17 B.R. at 179. Another bankruptcy court applied this rationale to rent payments. In finding a certain rent payment not avoidable, it determined that the debtor did not become indebted for the rent payment until the time the rent was actually due. In re Clothes, Inc., 35 B.R. 489, 491-92 (Bankr. D.N.D. 1983). The Eighth Circuit applied this rationale to interest payments, holding that a debt for interest payments is incurred on the date of interest accrues, not the date the note is executed. In re Iowa Premium Service Co., 695 F.2d at 1109. Other courts have used this same timing principle to hold that the "new value" exception under section 547(c)(4) applied to keep lease installments from being avoidable. See In re Quality Plastics, Inc., 41 B.R. 241 (Bankr.W.D.Mich. 1984); In re Thomas W. Garland, Inc., 28 B.R. 87 (Bankr.E.D.Mo. 1983).
We see no reason why the Mindy's rationale should not apply to rental debts incurred under an equipment lease agreement. The 1980 lease clearly delineates that rentals were due and payable on the 15th of each month. Thus, the debt was not incurred when the lease obligation was executed because the total lease obligation was not then due and payable. We hold that the debts were incurred under the lease in monthly increments on the actual dates the rent was due.
RJL contends that the actual due date of the lease obligations was on the 25th of each month, not on the 15th, because the lease provides that the lessee will be in default if he fails to make lease payments when due or within ten days thereafter. RJL's contention is without merit. This lease provision merely defines when a default on the rent obligation occurs; it does not determine the date the rent obligation was incurred.
Regarding the lessee's obligation for the increased security deposit, it is undisputed that the lessee incurred this debt when the lease agreement was amended, October 30, 1981.
To determine the date on which the transfers occurred, we must resolve whether a check is transferred for purposes of section 547(c)(2) on the date it is delivered or on the date it is honored by the drawee bank. If we hold that the date of transfer is the date of delivery, then the trustee may not avoid any of the transfers because, under that definition, they occurred within 45 days of the dates the debts were incurred. However, if we hold that the date of transfer is the date the drawee bank honors the check, then the trustee can avoid the first and third transfers.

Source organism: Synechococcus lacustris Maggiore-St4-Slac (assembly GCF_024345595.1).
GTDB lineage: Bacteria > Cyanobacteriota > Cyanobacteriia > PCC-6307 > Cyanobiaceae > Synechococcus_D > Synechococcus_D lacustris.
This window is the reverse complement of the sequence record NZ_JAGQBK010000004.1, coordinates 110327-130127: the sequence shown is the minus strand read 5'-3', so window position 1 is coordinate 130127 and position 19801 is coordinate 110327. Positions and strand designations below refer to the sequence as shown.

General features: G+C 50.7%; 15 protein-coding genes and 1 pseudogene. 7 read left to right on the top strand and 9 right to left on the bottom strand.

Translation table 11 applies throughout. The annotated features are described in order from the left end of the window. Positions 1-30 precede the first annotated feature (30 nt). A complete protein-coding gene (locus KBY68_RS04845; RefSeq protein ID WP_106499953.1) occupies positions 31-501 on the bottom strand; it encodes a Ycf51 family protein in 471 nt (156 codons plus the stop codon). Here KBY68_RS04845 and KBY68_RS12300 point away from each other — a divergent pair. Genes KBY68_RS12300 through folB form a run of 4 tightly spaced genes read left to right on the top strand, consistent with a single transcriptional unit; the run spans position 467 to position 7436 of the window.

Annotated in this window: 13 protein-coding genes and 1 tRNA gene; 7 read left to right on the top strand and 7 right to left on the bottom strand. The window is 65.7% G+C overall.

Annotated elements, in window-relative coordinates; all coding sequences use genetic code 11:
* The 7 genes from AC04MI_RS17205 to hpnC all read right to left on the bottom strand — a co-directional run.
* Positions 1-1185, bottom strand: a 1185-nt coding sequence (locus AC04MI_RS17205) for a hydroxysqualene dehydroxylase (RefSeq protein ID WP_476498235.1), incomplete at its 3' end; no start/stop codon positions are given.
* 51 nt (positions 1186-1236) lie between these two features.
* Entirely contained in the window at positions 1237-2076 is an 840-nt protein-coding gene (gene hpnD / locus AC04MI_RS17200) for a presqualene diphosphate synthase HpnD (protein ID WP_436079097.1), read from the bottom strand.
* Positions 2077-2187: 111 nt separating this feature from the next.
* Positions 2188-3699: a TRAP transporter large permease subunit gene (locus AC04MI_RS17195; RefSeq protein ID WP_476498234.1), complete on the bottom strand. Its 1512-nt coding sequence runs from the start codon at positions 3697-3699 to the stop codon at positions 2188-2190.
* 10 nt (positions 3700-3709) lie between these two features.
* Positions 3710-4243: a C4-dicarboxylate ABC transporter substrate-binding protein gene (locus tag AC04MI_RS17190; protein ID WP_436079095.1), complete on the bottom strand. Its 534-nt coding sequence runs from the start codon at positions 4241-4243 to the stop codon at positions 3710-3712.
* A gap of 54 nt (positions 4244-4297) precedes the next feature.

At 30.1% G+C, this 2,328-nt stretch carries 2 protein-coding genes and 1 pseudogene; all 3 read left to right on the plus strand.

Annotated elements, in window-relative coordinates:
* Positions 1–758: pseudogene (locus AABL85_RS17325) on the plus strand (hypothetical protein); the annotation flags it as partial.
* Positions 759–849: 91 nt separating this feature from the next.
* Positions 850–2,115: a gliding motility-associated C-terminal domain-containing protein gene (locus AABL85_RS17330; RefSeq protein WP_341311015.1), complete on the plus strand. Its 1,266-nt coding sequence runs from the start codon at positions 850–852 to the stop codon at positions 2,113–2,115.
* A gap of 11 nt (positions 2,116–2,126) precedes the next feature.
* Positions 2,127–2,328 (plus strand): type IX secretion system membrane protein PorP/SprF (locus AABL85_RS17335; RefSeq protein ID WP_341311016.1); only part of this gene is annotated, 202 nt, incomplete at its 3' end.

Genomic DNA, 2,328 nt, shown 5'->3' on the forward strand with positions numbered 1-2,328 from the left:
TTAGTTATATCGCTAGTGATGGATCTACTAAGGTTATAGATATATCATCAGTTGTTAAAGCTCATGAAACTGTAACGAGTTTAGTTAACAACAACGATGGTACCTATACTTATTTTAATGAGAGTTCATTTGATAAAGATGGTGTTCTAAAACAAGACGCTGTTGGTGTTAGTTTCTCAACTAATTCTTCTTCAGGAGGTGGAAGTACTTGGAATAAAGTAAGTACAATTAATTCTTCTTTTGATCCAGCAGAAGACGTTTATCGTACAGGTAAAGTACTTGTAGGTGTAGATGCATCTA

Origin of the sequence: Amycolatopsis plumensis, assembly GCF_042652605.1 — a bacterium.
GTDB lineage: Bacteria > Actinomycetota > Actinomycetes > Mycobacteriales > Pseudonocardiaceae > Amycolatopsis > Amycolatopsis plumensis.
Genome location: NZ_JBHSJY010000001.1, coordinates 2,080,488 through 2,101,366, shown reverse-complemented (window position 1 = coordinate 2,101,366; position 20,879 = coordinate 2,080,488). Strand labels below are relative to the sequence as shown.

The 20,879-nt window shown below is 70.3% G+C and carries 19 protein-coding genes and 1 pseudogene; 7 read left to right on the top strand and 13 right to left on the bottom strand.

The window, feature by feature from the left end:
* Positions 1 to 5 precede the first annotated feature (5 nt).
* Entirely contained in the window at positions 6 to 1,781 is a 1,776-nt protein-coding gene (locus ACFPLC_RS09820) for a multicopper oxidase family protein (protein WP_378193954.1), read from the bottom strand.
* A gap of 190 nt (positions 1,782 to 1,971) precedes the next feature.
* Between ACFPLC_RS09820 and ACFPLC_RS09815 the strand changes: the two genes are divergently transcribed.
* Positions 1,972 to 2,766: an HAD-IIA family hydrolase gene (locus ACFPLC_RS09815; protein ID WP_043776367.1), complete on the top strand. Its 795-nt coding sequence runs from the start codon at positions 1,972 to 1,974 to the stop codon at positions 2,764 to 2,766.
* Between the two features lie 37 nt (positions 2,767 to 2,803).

The trial court held that the trustee could avoid the first and third transfers, determining that the date of transfer is the date the bank honors the check rather than the date of delivery.
The many courts that have confronted the issue of when a transfer made by check occurs are split. See In the Matter of Fasano/Harriss Pie Co., 43 B.R. 871, 874-75 (Bankr.W.D.Mich. 1984) (discussion of the various approaches taken by courts on this issue). After reviewing both sides of the split, we are persuaded by the First Circuit's analysis in O'Neill v. Nestle Libbys P.R., Inc., 729 F.2d 35, 37-38 (1st Cir. 1984). Thus, we hold that a transfer occurs upon delivery of the check.
We adopt this view after finding it supported by legislative history, policy considerations and pragmatic concerns. In reviewing the congressional history of section 547(c)(2), we find persuasive the statements of Representative Edwards and Senator DeConcini, respectively the managers in the House and Senate of the bills which ultimately became the Bankruptcy Code of 1978. Both legislators expressly endorsed the delivery date interpretation:
Contrary to the language contained in the house report, payment of a debt by means of a check is equivalent to a cash payment, unless the check is dishonored. Payment is considered to be made when the check is delivered for purposes of section 547(c)(1) and (2).
124 Cong.Rec. H 11097 (daily ed. Sept. 28, 1978); 124 Cong.Rec. S 17414 (daily ed. Oct. 6, 1978). Moreover, our interpretation furthers policy objectives behind the enactment of section 547(c)(2). The delivery date view encourages trade creditors to continue dealing with troubled business by insulating normal business transactions from the trustee's avoiding power. See In re Dependable Products, Inc., 51 B.R. 338. 339-40 (Bankr.S.D.Ohio 1985); Fasano/Harriss Pie Co., 43 B.R. at 874-75. Additionally, "in the commercial world receipt of a check, as distinguished from the date it clears the drawee bank, is customarily looked upon as the date of payment of an obligation." Young Supply Co. v. McLouth Steel Corp., 55 B.R. 356, 357 (E.D. Mich. 1985). Finally, our holding that the transfer occurs on the date the check is delivered allows the debtor, as opposed to the bank, to determine the precise date of transfer.
We also agree with the First Circuit's view that the check must be presented for payment within "the 30-day period deemed reasonable under the U.C.C." and honored upon presentment in order for the delivery date to be considered the time of transfer. O'Neill, 729 F.2d at 38.
We reverse the district court and hold that the trustee may not avoid any of the transfers in question.